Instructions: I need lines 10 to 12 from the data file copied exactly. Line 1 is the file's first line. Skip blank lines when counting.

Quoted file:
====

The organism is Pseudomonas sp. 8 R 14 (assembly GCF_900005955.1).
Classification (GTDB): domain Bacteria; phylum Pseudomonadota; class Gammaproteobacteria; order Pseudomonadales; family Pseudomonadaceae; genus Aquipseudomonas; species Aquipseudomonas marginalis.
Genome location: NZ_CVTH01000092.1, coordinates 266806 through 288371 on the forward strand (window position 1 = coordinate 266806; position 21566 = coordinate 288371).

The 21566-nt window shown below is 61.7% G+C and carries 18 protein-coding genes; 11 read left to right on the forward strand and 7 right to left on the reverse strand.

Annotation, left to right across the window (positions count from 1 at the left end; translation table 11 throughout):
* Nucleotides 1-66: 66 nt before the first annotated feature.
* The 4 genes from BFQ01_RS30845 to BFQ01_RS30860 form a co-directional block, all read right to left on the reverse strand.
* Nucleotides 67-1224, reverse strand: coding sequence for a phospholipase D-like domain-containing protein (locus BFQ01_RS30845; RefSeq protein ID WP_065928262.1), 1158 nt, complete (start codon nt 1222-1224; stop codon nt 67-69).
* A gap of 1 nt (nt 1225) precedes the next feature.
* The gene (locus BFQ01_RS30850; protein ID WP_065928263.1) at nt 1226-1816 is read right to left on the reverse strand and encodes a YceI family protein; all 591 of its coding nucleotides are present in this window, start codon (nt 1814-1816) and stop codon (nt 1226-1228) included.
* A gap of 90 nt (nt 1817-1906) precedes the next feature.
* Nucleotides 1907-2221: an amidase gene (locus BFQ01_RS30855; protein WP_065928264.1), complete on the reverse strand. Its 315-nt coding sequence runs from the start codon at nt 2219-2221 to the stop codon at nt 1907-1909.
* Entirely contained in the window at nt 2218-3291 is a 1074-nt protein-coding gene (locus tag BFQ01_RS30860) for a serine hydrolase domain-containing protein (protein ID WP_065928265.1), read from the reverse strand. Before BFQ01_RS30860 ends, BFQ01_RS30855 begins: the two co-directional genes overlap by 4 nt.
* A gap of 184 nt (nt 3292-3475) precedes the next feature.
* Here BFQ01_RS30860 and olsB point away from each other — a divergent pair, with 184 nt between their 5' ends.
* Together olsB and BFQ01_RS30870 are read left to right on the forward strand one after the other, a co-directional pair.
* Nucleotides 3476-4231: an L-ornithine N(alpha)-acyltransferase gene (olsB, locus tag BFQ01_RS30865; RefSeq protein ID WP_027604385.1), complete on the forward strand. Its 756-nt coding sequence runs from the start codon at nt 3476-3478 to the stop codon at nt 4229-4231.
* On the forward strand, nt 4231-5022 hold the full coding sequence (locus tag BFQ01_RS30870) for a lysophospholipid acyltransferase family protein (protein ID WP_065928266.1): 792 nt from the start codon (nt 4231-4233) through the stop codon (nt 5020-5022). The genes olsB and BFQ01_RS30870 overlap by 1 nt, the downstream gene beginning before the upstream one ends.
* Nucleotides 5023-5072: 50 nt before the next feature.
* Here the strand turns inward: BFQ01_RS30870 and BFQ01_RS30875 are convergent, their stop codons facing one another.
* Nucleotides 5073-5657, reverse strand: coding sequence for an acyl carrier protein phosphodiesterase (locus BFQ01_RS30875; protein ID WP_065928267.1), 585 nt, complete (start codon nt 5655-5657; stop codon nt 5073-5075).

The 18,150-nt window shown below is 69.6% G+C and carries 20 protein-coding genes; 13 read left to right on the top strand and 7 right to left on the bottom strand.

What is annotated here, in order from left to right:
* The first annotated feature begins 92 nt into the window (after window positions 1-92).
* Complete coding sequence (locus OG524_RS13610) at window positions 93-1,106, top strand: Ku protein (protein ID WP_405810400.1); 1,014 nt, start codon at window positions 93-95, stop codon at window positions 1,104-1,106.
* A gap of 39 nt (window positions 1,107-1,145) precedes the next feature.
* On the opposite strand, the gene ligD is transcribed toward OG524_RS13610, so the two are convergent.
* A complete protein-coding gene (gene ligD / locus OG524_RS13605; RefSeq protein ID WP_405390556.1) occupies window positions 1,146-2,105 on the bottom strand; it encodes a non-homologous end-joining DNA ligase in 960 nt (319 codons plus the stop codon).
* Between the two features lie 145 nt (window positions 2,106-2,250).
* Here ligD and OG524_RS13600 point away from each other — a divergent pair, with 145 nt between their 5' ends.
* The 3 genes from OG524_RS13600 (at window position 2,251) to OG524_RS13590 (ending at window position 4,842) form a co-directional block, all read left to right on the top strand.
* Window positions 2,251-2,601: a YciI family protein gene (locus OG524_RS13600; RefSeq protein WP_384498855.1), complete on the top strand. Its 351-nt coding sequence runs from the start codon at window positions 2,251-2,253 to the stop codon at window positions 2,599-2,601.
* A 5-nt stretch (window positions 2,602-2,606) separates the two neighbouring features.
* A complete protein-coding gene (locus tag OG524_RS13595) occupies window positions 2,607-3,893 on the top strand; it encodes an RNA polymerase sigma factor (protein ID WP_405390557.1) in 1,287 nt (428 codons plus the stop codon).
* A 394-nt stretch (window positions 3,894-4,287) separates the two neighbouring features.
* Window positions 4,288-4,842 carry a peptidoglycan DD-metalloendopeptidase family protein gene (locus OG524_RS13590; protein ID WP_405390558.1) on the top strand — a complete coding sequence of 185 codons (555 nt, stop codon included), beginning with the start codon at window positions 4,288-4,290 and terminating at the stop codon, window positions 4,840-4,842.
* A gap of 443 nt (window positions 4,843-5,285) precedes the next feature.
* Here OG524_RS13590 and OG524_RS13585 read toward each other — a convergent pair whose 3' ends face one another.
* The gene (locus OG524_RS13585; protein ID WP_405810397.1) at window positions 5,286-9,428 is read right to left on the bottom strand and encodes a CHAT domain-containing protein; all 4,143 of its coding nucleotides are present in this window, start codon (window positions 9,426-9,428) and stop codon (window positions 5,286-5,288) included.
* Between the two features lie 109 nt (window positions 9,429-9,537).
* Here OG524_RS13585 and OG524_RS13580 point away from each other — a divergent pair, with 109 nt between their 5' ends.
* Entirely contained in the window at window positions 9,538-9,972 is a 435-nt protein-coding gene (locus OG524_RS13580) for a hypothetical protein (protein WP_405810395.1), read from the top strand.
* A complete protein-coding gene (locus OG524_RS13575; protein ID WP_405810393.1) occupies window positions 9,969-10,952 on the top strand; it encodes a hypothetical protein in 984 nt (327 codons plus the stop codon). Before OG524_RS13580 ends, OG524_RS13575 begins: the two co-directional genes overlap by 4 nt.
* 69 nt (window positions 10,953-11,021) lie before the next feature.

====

* The gene (locus BFQ01_RS30850; protein ID WP_065928263.1) at nt 1226-1816 is read right to left on the reverse strand and encodes a YceI family protein; all 591 of its coding nucleotides are present in this window, start codon (nt 1814-1816) and stop codon (nt 1226-1228) included.
* A gap of 90 nt (nt 1817-1906) precedes the next feature.
* Nucleotides 1907-2221: an amidase gene (locus BFQ01_RS30855; protein WP_065928264.1), complete on the reverse strand. Its 315-nt coding sequence runs from the start codon at nt 2219-2221 to the stop codon at nt 1907-1909.